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By Daniel Stolte - The University of Arizona
Processes not involved in controlling sand movement on Earth play major roles on Mars, report planetary scientists.
Wind has shaped the face of Mars for millennia, but its exact role in piling up sand dunes, carving out rocky escarpments, or filling impact craters has eluded scientists until now.
In the most detailed analysis of how sands move around on Mars, researchers led by Matthew Chojnacki at the University of Arizona Lunar and Planetary Lab (LPL) set out to uncover the conditions that govern sand movement on Mars and how they differ from those on Earth.
The results appear in the journal Geology.
“Because there are large sand dunes found in distinct regions of Mars, those are good places to look for changes,” says Chojnacki, associate staff scientist and lead author of the paper. “If you don’t have sand moving around, that means the surface is just sitting there, getting bombarded by ultraviolet and gamma radiation that would destroy complex molecules and any ancient Martian biosignatures.”
Mars vs. Earth
Compared to Earth’s atmosphere, the Martian atmosphere is so thin its average pressure on the surface is a mere 0.6 percent of our planet’s air pressure at sea level. Consequently, sediments on the Martian surface move more slowly than their Earthly counterparts.
The Martian dunes in this study ranged from six to 400 feet tall and crept along at a fairly uniform average speed of two feet per Earth year. For comparison, some of the faster terrestrial sand dunes on Earth, such as those in North Africa, migrate at 100 feet per year.
“On Mars, there simply is not enough wind energy to move a substantial amount of material around on the surface,” Chojnacki says. “It might take two years on Mars to see the same movement you’d typically see in a season on Earth.”
A key question
Planetary geologists had been debating whether the sand dunes on the red planet were relics from a distant past, when the atmosphere was much thicker, or whether drifting sands still reshape the planet’s face today, and if so, to what degree.
“We wanted to know: Is the movement of sand uniform across the planet, or is it enhanced in some regions over others?” Chojnacki says. “We measured the rate and volume at which dunes are moving on Mars.”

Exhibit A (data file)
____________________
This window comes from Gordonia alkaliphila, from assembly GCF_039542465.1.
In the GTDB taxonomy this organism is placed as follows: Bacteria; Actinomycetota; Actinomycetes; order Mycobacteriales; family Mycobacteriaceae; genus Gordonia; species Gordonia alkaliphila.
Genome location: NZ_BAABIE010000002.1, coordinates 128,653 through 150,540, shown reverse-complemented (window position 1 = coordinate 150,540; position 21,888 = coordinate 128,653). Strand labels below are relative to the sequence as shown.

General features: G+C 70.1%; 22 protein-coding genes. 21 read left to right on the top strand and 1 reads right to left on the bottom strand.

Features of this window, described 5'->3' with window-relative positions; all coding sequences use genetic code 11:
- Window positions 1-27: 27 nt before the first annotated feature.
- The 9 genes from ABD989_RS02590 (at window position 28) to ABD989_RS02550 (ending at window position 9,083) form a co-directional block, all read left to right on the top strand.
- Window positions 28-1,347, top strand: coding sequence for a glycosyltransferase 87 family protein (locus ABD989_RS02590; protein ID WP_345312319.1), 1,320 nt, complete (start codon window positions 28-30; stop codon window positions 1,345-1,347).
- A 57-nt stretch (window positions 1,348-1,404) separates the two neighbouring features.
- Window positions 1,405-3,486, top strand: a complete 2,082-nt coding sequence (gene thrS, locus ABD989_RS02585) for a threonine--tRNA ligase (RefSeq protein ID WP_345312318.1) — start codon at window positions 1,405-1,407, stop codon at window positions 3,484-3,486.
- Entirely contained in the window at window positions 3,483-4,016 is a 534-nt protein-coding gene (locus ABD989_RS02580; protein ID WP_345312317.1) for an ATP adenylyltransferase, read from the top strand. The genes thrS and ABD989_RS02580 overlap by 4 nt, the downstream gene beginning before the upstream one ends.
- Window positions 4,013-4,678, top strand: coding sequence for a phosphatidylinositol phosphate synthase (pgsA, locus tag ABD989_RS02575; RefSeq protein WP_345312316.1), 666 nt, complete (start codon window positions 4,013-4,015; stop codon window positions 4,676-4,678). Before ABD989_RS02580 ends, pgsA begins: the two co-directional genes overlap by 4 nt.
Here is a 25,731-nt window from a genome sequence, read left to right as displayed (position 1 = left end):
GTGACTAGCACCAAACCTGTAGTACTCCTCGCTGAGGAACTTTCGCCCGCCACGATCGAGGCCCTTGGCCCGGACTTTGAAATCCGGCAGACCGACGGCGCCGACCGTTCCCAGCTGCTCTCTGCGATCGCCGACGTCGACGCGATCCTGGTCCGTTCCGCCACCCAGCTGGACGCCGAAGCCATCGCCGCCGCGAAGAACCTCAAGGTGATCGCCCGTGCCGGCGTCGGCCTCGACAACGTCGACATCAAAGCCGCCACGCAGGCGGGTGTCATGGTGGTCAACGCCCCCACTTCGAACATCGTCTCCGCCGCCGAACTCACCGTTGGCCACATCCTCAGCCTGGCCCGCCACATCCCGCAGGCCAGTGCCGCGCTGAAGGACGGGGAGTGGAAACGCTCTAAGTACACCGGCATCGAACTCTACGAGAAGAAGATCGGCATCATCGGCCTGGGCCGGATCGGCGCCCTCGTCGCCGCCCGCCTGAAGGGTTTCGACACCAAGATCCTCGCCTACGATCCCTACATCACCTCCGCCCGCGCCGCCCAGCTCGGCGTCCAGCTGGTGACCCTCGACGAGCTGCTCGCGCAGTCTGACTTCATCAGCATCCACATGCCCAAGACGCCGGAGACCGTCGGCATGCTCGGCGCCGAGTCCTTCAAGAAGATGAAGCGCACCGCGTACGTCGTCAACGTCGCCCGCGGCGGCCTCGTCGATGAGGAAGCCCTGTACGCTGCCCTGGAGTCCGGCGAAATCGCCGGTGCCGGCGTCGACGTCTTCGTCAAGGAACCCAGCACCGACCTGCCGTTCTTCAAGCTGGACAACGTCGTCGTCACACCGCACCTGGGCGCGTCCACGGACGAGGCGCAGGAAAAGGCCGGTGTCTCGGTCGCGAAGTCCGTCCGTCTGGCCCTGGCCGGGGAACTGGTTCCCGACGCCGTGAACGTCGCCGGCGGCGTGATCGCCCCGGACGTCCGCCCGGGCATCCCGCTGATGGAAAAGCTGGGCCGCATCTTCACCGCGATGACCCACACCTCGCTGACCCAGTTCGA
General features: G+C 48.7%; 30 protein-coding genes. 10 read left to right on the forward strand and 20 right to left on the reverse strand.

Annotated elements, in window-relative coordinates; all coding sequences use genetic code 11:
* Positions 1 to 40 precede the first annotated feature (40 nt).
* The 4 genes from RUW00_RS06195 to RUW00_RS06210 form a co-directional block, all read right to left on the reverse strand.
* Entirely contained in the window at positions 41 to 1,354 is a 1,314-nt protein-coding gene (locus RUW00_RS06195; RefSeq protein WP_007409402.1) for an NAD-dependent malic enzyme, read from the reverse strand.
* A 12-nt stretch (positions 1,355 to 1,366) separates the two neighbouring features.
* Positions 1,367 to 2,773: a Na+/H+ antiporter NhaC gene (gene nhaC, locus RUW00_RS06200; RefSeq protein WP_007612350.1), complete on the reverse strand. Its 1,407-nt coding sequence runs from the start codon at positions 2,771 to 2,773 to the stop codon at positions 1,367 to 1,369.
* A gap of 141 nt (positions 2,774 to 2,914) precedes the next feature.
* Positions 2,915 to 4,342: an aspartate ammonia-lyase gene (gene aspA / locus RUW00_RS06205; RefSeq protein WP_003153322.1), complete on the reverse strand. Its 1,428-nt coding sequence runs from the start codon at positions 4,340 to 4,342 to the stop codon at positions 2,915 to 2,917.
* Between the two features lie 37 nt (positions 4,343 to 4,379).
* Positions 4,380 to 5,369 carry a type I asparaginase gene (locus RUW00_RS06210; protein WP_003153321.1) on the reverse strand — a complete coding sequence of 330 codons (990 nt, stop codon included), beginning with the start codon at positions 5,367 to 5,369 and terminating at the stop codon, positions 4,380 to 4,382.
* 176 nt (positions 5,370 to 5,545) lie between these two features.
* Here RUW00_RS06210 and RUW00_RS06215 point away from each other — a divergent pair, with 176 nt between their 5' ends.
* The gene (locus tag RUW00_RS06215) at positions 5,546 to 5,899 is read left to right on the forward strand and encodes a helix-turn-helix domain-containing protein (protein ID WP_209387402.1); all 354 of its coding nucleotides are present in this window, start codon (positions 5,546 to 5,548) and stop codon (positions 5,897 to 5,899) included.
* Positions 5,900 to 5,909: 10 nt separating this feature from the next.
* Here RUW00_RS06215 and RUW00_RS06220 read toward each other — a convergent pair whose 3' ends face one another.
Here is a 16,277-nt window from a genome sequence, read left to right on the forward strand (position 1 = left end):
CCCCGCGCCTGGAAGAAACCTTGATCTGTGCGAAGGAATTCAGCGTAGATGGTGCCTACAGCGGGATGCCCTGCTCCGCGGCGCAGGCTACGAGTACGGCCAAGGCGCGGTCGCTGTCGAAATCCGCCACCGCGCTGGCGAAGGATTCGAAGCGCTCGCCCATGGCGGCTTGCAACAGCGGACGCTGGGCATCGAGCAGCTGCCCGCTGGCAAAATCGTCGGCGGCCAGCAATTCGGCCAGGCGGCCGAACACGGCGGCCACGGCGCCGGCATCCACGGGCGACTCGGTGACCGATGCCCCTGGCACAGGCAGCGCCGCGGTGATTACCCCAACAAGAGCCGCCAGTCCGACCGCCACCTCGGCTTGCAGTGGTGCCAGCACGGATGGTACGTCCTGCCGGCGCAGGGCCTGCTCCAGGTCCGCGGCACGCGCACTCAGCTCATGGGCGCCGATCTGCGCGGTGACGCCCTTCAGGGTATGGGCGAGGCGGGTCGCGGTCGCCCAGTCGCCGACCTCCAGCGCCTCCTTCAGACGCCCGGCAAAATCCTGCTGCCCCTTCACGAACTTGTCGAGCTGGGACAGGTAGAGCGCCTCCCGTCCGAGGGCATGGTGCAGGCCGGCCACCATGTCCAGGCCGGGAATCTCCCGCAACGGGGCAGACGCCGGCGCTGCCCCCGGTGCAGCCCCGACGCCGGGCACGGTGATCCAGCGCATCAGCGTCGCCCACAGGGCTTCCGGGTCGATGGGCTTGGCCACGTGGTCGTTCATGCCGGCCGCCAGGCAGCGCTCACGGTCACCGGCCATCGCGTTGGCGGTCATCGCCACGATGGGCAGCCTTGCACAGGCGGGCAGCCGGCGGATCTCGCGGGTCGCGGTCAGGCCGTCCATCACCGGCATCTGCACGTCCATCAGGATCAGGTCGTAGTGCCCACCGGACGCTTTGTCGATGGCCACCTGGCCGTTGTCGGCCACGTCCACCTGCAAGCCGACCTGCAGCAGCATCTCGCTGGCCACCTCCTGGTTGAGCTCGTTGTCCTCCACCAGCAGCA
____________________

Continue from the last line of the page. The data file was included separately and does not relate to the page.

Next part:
The team used images taken by the HiRISE camera aboard NASA’s Mars Reconnaissance Orbiter, which has been surveying Earth’s next-door neighbor since 2006. HiRISE, which stands for High Resolution Imaging Science Experiment, has captured about three percent of the Martian surface in stunning detail.
The researchers mapped sand volumes, dune migration rates, and heights for 54 dune fields, encompassing 495 individual dunes.
Three most active regions
Across Mars, the survey found active, wind-shaped beds of sand and dust in structural fossae—craters, canyons, rifts, and cracks—as well as volcanic remnants, polar basins, and plains surrounding craters.
In the study’s most surprising finding, the researchers discovered that the largest movements of sand in terms of volume and speed are restricted to three distinct regions: Syrtis Major, a dark spot larger than Arizona that sits directly west of the vast Isidis basin; Hellespontus Montes, a mountain range about two-thirds the length of the Cascades; and North Polar Erg, a sea of sand lapping around the north polar ice cap. All three areas are set apart from other parts of Mars by conditions not known to affect terrestrial dunes: stark transitions in topography and surface temperatures.
“Those are not factors you would find in terrestrial geology,” Chojnacki says. “On Earth, the factors at work are different from Mars. For example, groundwater near the surface or plants growing in the area retard dune sand movement.”
On a smaller scale, basins filled with bright dust were found to have higher rates of sand movement, as well.
“A bright basin reflects the sunlight and heats up the air above much more quickly than the surrounding areas, where the ground is dark,” Chojnacki says, “so the air will move up the basin toward the basin rim, driving the wind, and with it, the sand.”
Understanding how sand and sediment move on Mars may help scientists plan future missions to regions that cannot easily be monitored and has implications for studying ancient, potentially habitable environments.
NASA and HiRISE funded the study. Coauthors are from NASA’s Goddard Space Flight Center in Greenbelt, Maryland; the Carl Sagan Center at the SETI Institute in Mountain View, California; and LPL.
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